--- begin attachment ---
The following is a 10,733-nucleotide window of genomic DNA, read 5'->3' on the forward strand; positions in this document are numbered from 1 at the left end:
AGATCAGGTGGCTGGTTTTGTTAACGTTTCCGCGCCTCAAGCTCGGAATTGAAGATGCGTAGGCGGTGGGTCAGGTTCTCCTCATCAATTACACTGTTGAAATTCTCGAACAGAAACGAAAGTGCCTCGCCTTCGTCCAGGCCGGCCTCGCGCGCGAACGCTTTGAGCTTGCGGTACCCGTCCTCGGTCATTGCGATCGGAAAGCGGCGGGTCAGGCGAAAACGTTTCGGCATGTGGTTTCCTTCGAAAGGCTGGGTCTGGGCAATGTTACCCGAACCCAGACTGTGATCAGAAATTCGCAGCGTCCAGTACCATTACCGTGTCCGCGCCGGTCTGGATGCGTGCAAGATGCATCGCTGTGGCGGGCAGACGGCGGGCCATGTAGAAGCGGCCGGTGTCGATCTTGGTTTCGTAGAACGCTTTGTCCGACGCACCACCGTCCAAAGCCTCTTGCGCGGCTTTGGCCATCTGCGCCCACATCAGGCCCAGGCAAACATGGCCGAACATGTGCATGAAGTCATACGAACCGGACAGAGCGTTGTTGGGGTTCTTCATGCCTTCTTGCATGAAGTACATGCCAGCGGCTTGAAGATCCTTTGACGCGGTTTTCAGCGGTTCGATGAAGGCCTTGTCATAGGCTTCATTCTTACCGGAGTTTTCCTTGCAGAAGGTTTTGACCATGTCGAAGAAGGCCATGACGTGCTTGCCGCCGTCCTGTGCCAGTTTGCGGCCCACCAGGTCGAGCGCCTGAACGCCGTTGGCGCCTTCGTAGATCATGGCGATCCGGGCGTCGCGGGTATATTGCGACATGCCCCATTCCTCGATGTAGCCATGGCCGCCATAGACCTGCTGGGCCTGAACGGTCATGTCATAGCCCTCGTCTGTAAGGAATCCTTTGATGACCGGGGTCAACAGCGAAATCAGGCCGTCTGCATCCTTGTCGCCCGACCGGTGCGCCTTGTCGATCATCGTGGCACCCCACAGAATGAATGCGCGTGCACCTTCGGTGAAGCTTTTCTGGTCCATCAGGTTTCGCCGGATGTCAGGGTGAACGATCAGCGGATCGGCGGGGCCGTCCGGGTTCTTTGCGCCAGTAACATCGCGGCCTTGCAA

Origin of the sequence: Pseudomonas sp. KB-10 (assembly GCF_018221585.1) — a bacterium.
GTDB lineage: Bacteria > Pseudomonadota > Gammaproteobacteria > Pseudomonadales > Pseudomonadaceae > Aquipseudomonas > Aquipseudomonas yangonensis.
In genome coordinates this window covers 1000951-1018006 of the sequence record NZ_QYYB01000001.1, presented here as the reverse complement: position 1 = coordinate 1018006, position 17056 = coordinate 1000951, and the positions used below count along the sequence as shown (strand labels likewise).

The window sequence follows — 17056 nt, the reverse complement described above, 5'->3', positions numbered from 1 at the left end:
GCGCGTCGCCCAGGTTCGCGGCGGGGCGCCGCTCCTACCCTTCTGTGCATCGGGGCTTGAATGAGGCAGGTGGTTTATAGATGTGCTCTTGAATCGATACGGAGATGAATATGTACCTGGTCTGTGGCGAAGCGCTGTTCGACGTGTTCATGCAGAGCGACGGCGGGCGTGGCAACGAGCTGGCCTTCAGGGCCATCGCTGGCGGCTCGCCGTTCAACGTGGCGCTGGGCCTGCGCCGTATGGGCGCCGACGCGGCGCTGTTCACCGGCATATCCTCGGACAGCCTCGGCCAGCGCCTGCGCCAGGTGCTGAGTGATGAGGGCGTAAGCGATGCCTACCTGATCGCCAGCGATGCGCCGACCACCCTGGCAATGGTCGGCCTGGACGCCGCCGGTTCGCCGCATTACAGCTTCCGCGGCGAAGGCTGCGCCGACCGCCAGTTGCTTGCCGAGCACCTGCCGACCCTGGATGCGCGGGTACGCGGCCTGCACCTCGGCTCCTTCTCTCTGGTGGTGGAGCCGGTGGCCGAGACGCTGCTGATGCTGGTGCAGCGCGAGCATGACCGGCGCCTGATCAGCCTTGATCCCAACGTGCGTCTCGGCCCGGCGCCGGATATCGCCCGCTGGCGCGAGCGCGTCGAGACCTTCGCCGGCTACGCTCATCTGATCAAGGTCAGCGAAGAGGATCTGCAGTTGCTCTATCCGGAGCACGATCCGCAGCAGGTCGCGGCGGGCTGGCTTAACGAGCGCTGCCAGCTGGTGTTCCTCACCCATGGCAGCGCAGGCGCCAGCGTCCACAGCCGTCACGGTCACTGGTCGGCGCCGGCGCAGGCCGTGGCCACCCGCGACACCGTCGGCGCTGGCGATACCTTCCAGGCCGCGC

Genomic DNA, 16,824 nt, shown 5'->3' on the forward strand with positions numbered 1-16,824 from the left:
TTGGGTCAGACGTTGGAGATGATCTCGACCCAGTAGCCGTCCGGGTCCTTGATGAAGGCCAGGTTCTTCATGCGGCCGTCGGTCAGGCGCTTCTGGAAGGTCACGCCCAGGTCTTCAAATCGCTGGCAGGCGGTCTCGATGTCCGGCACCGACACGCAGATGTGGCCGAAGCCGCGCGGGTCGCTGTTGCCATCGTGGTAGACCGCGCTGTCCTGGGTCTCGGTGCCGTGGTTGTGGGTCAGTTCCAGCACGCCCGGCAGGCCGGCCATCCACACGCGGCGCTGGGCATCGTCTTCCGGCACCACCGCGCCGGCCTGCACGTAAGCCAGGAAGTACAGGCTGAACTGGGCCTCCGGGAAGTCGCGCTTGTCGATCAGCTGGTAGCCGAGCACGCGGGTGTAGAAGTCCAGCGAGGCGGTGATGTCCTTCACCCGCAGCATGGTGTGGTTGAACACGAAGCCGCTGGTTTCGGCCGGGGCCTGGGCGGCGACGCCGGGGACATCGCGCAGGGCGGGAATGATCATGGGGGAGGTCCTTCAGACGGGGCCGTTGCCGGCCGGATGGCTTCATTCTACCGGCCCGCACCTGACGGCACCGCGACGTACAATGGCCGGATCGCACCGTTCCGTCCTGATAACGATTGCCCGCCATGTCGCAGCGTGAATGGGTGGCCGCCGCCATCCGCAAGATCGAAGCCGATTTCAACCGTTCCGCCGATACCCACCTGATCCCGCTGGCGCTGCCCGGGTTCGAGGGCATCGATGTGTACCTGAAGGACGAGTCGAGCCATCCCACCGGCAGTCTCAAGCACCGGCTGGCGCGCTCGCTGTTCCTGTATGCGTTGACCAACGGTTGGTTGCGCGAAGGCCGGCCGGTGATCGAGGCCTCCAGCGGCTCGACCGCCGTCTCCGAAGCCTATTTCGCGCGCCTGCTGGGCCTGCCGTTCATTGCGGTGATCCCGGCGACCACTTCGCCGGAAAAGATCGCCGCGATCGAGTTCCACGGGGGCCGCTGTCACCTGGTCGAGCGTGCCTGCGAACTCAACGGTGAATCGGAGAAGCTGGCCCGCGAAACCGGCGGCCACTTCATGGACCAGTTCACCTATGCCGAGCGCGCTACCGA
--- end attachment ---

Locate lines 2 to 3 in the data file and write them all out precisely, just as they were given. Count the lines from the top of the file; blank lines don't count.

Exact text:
AGATCAGGTGGCTGGTTTTGTTAACGTTTCCGCGCCTCAAGCTCGGAATTGAAGATGCGTAGGCGGTGGGTCAGGTTCTCCTCATCAATTACACTGTTGAAATTCTCGAACAGAAACGAAAGTGCCTCGCCTTCGTCCAGGCCGGCCTCGCGCGCGAACGCTTTGAGCTTGCGGTACCCGTCCTCGGTCATTGCGATCGGAAAGCGGCGGGTCAGGCGAAAACGTTTCGGCATGTGGTTTCCTTCGAAAGGCTGGGTCTGGGCAATGTTACCCGAACCCAGACTGTGATCAGAAATTCGCAGCGTCCAGTACCATTACCGTGTCCGCGCCGGTCTGGATGCGTGCAAGATGCATCGCTGTGGCGGGCAGACGGCGGGCCATGTAGAAGCGGCCGGTGTCGATCTTGGTTTCGTAGAACGCTTTGTCCGACGCACCACCGTCCAAAGCCTCTTGCGCGGCTTTGGCCATCTGCGCCCACATCAGGCCCAGGCAAACATGGCCGAACATGTGCATGAAGTCATACGAACCGGACAGAGCGTTGTTGGGGTTCTTCATGCCTTCTTGCATGAAGTACATGCCAGCGGCTTGAAGATCCTTTGACGCGGTTTTCAGCGGTTCGATGAAGGCCTTGTCATAGGCTTCATTCTTACCGGAGTTTTCCTTGCAGAAGGTTTTGACCATGTCGAAGAAGGCCATGACGTGCTTGCCGCCGTCCTGTGCCAGTTTGCGGCCCACCAGGTCGAGCGCCTGAACGCCGTTGGCGCCTTCGTAGATCATGGCGATCCGGGCGTCGCGGGTATATTGCGACATGCCCCATTCCTCGATGTAGCCATGGCCGCCATAGACCTGCTGGGCCTGAACGGTCATGTCATAGCCCTCGTCTGTAAGGAATCCTTTGATGACCGGGGTCAACAGCGAAATCAGGCCGTCTGCATCCTTGTCGCCCGACCGGTGCGCCTTGTCGATCATCGTGGCACCCCACAGAATGAATGCGCGTGCACCTTCGGTGAAGCTTTTCTGGTCCATCAGGTTTCGCCGGATGTCAGGGTGAACGATCAGCGGATCGGCGGGGCCGTCCGGGTTCTTTGCGCCAGTAACATCGCGGCCTTGCAA

Origin of the sequence: Pseudomonas sp. KB-10 (assembly GCF_018221585.1) — a bacterium.